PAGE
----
Secret Santa, part 1

January 11, 2010

Every year, as a means of reducing the amount of gifts that each person has to buy, my family organizes a Secret Santa drawing. This means that we each put our names in a hat, and everybody picks out a name and buys a gift for the person the pick. No one can pick himself, of course, so if you do so, you must put your name back. It's fun.

But there's a pretty devastating catch. What happens when the last person goes to draw and discovers that his name is the last one in the hat? He is forced to draw himself since there are no other names. Disastrous! This could potentially ruin one's holiday season. Are we gambling by playing Secret Santa, knowing that there are potentially pathological scenarios that could ruin Christmas?

What are the odds that, after the first N-1 people draw names, that the last person is left with only his own name? This problem is actually somewhat challenging.

Let's do what I always do when I approach a hard problem: start with the simplest, non trivial case. This should give us a good sense of the work we must do and how we must do it. Imagine there are three people playing the game (N=3). Let's call the people 1, 2, and 3. Here are the possible draw combination:

231 213 312

(The first one means that the first person to draw picked person 2, the second person to draw picked person 3, and the last person picked person 1, etc. No other cases are available because if one of the first two picked themselves, he would put his name back and continue to draw until his picked someone other than himself.)

The only case where the last person draws himself is the second case that I have written: 213. Naively, one would then state that the probability of a person picking himself is 1/3, since one third of the cases end up with the person picking himself. This is wrong, however.

It's a common mistake in probability to assume that every possible outcome is equally likely. When that IS the case, one can simply divide the total outcomes by the interesting outcomes to get the probability. But that is not the case here, so we have to be a bit more clever.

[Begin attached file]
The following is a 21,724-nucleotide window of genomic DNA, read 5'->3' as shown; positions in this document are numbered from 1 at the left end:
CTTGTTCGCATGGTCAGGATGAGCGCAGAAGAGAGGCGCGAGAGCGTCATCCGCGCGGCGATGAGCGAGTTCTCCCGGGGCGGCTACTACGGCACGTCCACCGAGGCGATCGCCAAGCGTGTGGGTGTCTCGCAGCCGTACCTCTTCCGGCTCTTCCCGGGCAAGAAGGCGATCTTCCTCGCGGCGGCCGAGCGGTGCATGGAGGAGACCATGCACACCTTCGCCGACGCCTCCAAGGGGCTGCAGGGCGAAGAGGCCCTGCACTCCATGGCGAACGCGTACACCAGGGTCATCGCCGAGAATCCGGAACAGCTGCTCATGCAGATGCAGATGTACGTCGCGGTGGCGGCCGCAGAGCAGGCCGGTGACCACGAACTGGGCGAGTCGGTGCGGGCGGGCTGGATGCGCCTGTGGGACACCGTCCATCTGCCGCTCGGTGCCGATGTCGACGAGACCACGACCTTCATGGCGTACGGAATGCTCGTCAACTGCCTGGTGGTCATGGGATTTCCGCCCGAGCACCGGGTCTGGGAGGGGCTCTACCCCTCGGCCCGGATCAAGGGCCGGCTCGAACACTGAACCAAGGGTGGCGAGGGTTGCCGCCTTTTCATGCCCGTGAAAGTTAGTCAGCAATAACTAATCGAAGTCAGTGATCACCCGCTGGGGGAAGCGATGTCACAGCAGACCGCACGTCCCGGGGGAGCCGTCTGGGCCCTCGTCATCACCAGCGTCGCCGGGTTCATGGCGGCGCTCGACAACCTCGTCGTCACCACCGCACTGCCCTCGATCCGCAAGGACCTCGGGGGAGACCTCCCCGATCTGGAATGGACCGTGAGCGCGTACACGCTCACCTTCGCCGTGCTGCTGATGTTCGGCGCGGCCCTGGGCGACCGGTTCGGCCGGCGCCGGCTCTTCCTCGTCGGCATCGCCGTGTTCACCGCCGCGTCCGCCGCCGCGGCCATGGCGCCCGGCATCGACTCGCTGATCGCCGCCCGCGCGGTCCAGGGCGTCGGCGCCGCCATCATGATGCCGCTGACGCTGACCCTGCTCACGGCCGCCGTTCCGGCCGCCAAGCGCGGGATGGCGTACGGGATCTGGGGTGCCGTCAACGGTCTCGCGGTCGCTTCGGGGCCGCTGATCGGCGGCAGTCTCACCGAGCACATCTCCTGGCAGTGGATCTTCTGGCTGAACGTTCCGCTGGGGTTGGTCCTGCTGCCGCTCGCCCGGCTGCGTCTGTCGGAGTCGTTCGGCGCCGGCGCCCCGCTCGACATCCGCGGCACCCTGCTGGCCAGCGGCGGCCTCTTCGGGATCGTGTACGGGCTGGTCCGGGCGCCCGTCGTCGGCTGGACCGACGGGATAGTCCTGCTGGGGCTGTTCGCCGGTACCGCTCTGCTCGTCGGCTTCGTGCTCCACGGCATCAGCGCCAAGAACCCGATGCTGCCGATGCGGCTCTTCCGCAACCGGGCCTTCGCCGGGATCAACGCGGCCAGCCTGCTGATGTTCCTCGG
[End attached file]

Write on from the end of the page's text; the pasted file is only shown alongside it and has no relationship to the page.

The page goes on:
How did we mess up? Let's look closer at the example.

-The first person is equally likely to pick 2 or 3. If he picks 1, he keeps drawing until he picks 2 or 3, and will get each with equal probability.

2 -> 50% 3 -> 50%

In the case that the first person picked 3: The second person MUST pick 1 because he can not pick 2. Thus, we get:

3 1 2 -> 50%

In the case that the first person picked 2: Half the time the second person will pick 1, and the other half he will pick 3. So, this adds the following probabilities:

213 -> 50% * 50% = 25% 231 -> 50% * 50% = 25%

From the above analysis, one can see that ending up with 312 is twice as likely as either 213 or 231. All outcomes are not equally probable. This makes the problem more difficult.

Aside:

When I first attempted the problem, I missed the above fact and solved the problem assuming that all cases were equal. This was wrong. But I'm going to go through it because it's somewhat interesting. I'll just frame it as a completely separate problem so we don't get confused.

Imagine that we have N numbered positions and we randomly assign N numbers to those positions:

For instance, if N=5, we have the numbers 1, 2, 3, 4, 5 and we assign them to some ordering:

2,3,4,1,5 3,5,2,4,1 5,4,3,2,1 or 2,4,5,1,3 ... etc

What fraction of those assignments end up with 5 in the last position, but NO OTHER NUMBERS in their own positions. An acceptable example would be:

2,3,4,1,5 3,1,4,3,5

etc

To find the answer, we use what are called the "Derangement Numbers". They tell you the amount of rearrangements of a set that leave no element in its original position. Their derivation is described in that article (they are constructed using induction, as one may guess). These are related to the problem at hand. But how?

The acceptable ways to rearrange the numbers are the ways where no element is in its original position, and the ways where ONLY 5 is in its original position. The first of these, by definition, is D5 (the derangement number as described in the wiki article.) With some thought, one can convince oneself that the ways to rearrange the numbers such that ONLY 5 is in its original position is D4 (we fix 5 and derange the other 4 numbers). The fraction then is D4 / (D5 + D4).

This is what I originally thought the answer was. This is incorrect, for reasons described before, and we will soon see the real answer.